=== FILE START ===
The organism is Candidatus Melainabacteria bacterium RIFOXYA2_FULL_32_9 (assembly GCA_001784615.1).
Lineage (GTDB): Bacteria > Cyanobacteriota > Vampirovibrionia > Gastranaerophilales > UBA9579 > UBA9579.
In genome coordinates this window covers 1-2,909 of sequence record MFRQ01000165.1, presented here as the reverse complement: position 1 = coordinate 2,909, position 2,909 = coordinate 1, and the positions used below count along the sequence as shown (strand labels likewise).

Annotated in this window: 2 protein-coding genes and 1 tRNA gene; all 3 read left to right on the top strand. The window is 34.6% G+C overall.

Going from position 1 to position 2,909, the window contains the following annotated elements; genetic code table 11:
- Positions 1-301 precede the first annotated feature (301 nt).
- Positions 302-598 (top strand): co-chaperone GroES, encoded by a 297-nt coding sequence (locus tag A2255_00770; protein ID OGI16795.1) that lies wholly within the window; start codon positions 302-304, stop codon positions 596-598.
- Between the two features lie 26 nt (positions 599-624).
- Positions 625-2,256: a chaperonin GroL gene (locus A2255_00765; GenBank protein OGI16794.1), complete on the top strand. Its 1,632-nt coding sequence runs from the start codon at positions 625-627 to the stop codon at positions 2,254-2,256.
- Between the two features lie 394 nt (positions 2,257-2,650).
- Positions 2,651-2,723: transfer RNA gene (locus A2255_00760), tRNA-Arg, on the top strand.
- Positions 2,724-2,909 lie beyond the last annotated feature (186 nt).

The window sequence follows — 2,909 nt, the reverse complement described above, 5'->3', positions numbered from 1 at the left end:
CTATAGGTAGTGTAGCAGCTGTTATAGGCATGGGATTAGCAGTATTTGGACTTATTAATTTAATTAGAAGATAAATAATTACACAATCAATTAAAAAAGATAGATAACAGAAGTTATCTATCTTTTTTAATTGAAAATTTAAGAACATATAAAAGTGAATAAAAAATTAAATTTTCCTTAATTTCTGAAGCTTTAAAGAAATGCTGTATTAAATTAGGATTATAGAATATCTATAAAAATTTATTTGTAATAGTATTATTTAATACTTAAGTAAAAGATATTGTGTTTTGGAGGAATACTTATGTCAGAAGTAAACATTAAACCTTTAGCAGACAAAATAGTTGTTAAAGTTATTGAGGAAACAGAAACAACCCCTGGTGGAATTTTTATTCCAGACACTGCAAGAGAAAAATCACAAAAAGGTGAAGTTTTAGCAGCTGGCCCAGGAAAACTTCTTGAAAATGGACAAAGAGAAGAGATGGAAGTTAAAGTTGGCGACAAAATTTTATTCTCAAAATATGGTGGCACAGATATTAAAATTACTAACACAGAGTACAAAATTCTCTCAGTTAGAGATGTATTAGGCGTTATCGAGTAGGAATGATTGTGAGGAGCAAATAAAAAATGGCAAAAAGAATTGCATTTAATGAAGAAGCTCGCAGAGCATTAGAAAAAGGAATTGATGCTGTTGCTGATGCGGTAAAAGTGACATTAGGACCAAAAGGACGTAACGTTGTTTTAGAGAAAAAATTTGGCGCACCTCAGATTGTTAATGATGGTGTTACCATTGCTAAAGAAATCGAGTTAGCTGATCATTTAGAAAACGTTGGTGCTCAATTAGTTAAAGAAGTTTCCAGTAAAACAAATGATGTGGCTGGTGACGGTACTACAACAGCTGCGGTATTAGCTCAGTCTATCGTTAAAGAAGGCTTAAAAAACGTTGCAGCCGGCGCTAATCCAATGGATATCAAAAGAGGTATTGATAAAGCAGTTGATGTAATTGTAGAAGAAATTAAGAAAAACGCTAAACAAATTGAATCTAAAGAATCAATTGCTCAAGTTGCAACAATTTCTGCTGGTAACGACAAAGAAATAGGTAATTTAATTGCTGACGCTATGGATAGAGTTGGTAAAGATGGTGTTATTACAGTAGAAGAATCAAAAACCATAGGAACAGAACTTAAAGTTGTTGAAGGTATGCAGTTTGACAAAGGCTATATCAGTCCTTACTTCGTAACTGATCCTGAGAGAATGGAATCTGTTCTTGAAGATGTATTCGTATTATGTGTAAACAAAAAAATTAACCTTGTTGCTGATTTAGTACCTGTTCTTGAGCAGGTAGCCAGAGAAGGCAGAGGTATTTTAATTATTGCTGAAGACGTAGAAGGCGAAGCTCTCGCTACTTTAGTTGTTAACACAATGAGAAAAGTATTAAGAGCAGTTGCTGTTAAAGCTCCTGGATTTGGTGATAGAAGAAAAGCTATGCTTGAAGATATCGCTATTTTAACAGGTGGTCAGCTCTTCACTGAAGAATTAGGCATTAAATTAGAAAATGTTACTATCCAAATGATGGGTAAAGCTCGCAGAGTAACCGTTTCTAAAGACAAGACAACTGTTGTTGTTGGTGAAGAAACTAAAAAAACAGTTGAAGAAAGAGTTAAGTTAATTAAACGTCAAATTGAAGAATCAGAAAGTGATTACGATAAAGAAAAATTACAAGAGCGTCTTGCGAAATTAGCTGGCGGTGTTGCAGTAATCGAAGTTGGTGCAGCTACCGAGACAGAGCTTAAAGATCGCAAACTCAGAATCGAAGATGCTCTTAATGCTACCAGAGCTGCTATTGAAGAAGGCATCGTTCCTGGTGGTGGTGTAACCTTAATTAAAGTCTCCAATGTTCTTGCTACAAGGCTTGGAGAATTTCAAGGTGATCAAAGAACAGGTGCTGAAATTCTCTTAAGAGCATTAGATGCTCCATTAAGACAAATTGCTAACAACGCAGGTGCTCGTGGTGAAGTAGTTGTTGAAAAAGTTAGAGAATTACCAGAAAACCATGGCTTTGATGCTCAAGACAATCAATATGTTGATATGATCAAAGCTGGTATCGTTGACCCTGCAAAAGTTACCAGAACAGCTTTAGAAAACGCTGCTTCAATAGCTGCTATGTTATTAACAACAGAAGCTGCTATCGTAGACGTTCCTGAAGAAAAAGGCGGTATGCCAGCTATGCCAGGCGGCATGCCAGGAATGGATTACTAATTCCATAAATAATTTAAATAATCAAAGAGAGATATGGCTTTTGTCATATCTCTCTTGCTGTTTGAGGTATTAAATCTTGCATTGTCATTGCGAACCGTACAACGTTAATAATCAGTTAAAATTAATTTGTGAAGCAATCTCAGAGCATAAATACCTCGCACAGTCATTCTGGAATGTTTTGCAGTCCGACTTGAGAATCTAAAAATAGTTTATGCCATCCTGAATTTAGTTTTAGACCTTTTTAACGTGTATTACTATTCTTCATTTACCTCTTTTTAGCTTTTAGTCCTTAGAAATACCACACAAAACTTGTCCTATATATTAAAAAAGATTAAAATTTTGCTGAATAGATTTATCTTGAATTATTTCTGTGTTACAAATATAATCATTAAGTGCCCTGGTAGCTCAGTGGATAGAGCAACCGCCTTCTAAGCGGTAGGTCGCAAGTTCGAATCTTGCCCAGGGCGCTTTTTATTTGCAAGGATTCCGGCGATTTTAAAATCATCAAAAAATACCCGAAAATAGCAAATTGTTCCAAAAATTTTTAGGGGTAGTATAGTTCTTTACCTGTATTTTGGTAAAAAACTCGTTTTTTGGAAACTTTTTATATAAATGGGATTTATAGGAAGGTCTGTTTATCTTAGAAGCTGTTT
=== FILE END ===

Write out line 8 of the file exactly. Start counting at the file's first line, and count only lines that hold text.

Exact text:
- Between the two features lie 26 nt (positions 599-624).